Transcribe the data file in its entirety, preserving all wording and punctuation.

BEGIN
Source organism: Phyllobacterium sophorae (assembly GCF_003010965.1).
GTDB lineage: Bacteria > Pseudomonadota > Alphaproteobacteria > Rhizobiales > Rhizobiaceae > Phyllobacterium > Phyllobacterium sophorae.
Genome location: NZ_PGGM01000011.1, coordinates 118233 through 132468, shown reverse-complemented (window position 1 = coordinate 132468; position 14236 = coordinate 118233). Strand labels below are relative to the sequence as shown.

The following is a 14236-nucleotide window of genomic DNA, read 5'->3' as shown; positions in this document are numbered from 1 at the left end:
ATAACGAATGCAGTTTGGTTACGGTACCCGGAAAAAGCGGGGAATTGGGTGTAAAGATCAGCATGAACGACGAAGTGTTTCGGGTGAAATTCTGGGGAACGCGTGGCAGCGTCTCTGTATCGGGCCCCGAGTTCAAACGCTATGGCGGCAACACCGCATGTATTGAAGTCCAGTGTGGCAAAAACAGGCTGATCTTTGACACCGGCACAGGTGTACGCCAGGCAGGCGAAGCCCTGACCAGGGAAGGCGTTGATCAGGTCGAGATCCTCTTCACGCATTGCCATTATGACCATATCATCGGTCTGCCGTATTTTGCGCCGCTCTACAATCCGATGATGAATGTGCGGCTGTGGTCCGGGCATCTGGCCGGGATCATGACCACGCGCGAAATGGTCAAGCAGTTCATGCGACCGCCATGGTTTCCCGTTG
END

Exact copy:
Source organism: Phyllobacterium sophorae (assembly GCF_003010965.1).
GTDB lineage: Bacteria > Pseudomonadota > Alphaproteobacteria > Rhizobiales > Rhizobiaceae > Phyllobacterium > Phyllobacterium sophorae.
Genome location: NZ_PGGM01000011.1, coordinates 118233 through 132468, shown reverse-complemented (window position 1 = coordinate 132468; position 14236 = coordinate 118233). Strand labels below are relative to the sequence as shown.

The following is a 14236-nucleotide window of genomic DNA, read 5'->3' as shown; positions in this document are numbered from 1 at the left end:
ATAACGAATGCAGTTTGGTTACGGTACCCGGAAAAAGCGGGGAATTGGGTGTAAAGATCAGCATGAACGACGAAGTGTTTCGGGTGAAATTCTGGGGAACGCGTGGCAGCGTCTCTGTATCGGGCCCCGAGTTCAAACGCTATGGCGGCAACACCGCATGTATTGAAGTCCAGTGTGGCAAAAACAGGCTGATCTTTGACACCGGCACAGGTGTACGCCAGGCAGGCGAAGCCCTGACCAGGGAAGGCGTTGATCAGGTCGAGATCCTCTTCACGCATTGCCATTATGACCATATCATCGGTCTGCCGTATTTTGCGCCGCTCTACAATCCGATGATGAATGTGCGGCTGTGGTCCGGGCATCTGGCCGGGATCATGACCACGCGCGAAATGGTCAAGCAGTTCATGCGACCGCCATGGTTTCCCGTTG